The Ministry of Home Affairs issued the government's gazette notification on March 4, which imposes restrictions on Overseas Citizens of India (OCI) from practising journalism or research and engaging in Tabligh or missionary activities.
The notification issued had effectively granted legal sanction to what was previously just a series of guidelines in an official brochure.
During an informal briefing on Friday, the MHA said that the rights and restrictions set out in the notification were merely a "consolidated list" of its notifications released in 2005, 2007 and 2009 "with further clarifications".
However, the review of these notifications on the Ministry of External Affairs (MEA) website reveals that they did not enforce any of these restrictions.
These limitations were first seen in an OCI brochure in November 2019. Tabligh activities were earlier also mentioned in 2018 in Indian visa guidelines.
According to the notification issued on Thursday, OCI cards holders should take prior approval of the 'Competent Agency' or the Regional Office for Foreigners (FRRO).
- To undertake research.
- To undertake any Missionary or Tabligh or Mountaineering or Journalistic activities.
- To undertake an internship in any foreign Diplomatic Missions or foreign Government organisations in India or to take up employment in any foreign Diplomatic Missions in India.
- To visit any place which falls within the Protected or Restricted or prohibited areas as notified by the Central Government or competent authority.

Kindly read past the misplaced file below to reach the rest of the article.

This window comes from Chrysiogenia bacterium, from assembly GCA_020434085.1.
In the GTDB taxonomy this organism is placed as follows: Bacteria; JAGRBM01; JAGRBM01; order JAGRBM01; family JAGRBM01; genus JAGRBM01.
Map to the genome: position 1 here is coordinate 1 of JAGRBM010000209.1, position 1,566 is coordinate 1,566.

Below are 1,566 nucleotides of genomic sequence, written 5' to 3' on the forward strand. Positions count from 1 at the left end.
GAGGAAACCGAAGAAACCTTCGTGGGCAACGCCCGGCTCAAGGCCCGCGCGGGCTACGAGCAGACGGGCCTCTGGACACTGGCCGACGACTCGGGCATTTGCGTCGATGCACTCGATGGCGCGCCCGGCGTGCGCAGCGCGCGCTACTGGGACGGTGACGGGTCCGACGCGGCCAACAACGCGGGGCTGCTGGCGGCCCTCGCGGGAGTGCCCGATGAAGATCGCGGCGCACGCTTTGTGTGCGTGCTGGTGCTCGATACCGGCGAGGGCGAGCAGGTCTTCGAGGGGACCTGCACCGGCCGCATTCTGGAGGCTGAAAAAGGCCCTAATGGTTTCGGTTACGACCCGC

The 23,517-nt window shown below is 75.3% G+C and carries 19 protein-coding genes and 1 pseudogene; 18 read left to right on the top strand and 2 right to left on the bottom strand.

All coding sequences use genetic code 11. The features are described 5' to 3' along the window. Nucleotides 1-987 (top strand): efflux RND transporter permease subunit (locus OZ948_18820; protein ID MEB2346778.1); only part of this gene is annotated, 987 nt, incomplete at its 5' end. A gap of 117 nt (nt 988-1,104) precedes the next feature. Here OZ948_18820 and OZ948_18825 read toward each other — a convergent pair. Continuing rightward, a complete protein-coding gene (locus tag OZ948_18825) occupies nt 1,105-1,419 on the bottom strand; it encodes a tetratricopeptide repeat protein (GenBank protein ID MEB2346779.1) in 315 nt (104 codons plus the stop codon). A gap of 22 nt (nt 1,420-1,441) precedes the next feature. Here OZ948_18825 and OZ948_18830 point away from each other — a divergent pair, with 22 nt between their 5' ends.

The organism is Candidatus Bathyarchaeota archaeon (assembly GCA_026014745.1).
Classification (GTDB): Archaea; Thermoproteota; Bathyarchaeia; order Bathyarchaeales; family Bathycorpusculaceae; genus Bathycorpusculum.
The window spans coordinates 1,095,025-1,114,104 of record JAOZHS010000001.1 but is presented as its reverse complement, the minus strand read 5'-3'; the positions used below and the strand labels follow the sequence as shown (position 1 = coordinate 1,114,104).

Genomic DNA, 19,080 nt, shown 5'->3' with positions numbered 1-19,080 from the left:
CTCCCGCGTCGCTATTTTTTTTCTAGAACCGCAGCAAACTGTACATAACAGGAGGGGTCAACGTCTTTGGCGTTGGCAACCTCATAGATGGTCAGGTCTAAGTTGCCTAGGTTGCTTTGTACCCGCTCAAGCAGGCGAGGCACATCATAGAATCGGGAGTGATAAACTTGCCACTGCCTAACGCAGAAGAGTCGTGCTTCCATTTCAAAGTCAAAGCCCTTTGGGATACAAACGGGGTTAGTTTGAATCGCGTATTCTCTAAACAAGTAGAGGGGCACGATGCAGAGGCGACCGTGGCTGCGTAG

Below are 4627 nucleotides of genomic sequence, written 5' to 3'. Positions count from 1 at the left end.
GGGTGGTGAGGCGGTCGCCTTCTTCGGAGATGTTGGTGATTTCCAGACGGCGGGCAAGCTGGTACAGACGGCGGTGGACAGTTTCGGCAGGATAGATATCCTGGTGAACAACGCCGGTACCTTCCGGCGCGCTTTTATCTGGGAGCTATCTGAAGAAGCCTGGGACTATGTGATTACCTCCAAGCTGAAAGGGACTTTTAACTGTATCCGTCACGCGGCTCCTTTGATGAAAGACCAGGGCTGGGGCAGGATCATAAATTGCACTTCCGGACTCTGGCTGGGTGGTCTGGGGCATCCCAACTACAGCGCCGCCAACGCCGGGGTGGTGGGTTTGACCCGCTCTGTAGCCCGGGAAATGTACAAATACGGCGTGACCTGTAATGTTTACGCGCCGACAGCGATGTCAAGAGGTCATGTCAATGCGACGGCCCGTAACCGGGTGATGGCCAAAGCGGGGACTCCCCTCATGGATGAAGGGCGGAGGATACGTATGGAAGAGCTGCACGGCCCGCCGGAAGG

The rights notified include multiple entry visas for all purposes, FRRO exception for each period of stay, and domestic airfares and entrance fees for monuments and public places.
It is stated that OCI cardholders, along with Non-Resident Indians (NRIs), continue to appear in competitive exams, purchase or sell immovable property barring agricultural and farmhouses, and pursue professions like medicine, law, architecture and chartered accountancy.
In 2005, 2007 and 2009 notification, the above rights were also stated.
Besides restricting journalism, research and missionary activities, the latest notification allow the FRRO registration exemption if the cardholders communicate to the office by e-mail regarding changes in permanent residency address or occupation.
The notification enables OCIs to appear for all-India entrance tests such as National Eligibility cum Entrance Test (NEET), Joint Entrance Examination (Mains), Joint Entrance Examination (Advanced) or such other tests to allow them to be admitted to any NRI or supernumerary seat.
The "OCI cardholder shall not be eligible for admission against any seat reserved exclusively for Indian citizens", it states.
In the 2009 notification, OCIs were entitled to "appear for the All Indian Pre-Medical Examination or such tests to make them eligible for admission in pursuance of the provisions contained in the relevant Acts".
As per sources, this has led to litigation in various courts for which OCIs demanded similar rights to the Indian people to appear for competitive examinations and to be admitted to the leading universities, The Indian Express reported.
Last year in December, the Karnataka High Court had cited the 2009 notification, thus repealing a state government rule that treated OCIs like NRIs for university entry.
The Delhi High Court also repealed government orders in January 2019 to withdraw an OCI card of a US citizen because he was engaged in missionary activity. As per a Home Ministry official, due to such litigations, the ministry generated a booklet outlining OCI rights and restrictions in November 2019.
"A consolidated list of rights and restrictions with more clarifications were notified in the gazette on Thursday," the official said.